Richard Rohr says that “we mend and renew the world by strengthening inside ourselves what we seek outside ourselves, and not by demanding it of others or trying to force it on others”.4
An advocate of ‘inward bound leadership’, Andre van Heerden, Director at the Power of Integrity New Zealand, says: “The global leadership crisis will never be overcome by skills training, which merely asks: “what can you do?” It will only be resolved by education which asks: “what sort of person will you become?”
Developing leadership character in a needy world is a huge challenge. We’re talking about leaders and their organisations going beyond legislative compliance, going beyond tacked-on corporate social responsibility programmes, beyond ‘cause marketing’ for public relations purposes, beyond notions of sustainability programmes as a competitive edge, beyond ‘doing well and doing good’. We’re talking about business deciding that its core purpose is to contribute meaningfully to planet, people and profit. About being a force for good. About operating from a basis of meaningful character virtues.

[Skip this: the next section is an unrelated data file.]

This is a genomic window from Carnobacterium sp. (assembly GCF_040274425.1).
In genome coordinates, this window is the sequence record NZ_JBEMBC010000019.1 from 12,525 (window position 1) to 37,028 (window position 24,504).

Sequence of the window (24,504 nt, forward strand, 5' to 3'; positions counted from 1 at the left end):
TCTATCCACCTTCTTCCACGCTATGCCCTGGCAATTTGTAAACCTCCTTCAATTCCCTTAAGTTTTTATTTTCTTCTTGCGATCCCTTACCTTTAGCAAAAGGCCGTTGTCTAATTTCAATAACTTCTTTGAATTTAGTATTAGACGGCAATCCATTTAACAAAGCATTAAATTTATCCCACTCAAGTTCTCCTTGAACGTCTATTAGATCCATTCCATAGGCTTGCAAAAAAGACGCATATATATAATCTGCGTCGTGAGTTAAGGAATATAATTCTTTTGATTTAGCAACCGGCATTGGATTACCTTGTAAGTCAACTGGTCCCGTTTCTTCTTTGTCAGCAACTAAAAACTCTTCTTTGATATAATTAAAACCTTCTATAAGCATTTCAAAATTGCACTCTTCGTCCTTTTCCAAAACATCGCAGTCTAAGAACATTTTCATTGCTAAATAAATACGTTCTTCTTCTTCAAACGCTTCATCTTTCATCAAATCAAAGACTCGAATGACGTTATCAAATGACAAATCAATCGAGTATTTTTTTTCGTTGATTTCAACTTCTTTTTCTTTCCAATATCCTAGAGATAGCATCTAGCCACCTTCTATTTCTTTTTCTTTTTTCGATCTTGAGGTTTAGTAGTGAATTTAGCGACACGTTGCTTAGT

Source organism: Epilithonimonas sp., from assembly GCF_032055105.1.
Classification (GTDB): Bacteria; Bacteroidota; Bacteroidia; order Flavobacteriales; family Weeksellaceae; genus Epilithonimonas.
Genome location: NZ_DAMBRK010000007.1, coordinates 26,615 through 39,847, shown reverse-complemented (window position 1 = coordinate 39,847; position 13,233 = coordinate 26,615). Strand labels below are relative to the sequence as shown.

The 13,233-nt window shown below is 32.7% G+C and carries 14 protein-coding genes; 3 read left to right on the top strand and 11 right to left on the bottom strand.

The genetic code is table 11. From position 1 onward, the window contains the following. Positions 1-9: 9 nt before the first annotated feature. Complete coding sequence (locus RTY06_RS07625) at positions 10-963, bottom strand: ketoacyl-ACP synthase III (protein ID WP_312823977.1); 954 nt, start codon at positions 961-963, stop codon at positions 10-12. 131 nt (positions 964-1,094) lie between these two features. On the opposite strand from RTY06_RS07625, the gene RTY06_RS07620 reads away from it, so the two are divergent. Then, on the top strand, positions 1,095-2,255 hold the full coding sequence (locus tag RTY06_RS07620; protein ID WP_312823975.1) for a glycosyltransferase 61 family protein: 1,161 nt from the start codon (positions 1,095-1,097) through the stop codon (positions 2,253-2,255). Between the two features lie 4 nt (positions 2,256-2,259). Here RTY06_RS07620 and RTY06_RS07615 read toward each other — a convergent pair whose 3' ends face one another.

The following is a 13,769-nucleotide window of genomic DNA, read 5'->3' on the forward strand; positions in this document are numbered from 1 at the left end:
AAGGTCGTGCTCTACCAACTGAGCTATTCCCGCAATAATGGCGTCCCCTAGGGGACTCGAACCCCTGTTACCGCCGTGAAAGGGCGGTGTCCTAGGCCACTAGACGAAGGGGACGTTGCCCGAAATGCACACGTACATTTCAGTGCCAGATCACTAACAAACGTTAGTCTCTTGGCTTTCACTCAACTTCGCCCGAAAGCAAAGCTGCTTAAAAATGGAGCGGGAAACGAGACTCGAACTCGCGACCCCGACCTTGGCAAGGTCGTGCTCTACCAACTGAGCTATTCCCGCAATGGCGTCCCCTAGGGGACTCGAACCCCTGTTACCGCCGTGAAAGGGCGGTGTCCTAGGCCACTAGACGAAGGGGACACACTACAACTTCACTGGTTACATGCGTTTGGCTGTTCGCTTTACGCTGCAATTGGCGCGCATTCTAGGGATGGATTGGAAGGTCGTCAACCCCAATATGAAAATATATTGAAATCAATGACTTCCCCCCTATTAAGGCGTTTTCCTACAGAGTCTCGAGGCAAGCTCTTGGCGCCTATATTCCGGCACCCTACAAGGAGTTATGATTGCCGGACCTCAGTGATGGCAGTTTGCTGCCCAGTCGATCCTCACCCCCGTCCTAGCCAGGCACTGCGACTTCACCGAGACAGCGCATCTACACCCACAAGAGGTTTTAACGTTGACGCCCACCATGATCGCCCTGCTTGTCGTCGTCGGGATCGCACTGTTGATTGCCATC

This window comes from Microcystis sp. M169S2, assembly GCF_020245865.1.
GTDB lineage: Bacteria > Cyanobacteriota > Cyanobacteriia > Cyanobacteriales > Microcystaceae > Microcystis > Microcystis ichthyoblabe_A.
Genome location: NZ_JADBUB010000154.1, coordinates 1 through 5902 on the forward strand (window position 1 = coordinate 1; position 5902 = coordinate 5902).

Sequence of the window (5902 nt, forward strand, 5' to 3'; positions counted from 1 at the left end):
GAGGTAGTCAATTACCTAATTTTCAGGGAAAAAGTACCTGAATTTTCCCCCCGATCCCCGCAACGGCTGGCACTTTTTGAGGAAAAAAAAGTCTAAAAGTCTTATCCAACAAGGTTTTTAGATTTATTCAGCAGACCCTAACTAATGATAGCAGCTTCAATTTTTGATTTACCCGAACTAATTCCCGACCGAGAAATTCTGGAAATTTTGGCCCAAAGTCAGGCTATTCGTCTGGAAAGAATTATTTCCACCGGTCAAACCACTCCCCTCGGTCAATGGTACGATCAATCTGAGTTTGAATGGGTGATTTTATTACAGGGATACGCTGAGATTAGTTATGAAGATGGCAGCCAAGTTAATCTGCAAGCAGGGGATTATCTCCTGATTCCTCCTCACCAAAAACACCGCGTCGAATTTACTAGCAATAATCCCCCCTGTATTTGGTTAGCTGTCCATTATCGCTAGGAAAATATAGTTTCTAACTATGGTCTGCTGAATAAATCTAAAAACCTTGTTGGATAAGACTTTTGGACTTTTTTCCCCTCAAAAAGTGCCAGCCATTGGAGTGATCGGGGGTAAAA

The process of deciding on specific virtues to be developed is dependent on each business organisation and its situation. Here are two models to start your reflection:
The Heartstyles indicator5 encourages behaviour shifts from ineffective to effective and from personal to other focus based on the positive character virtues of love and humility. This model is based on a belief that the quality of one’s life, character and leadership comes from an attitude of the heart.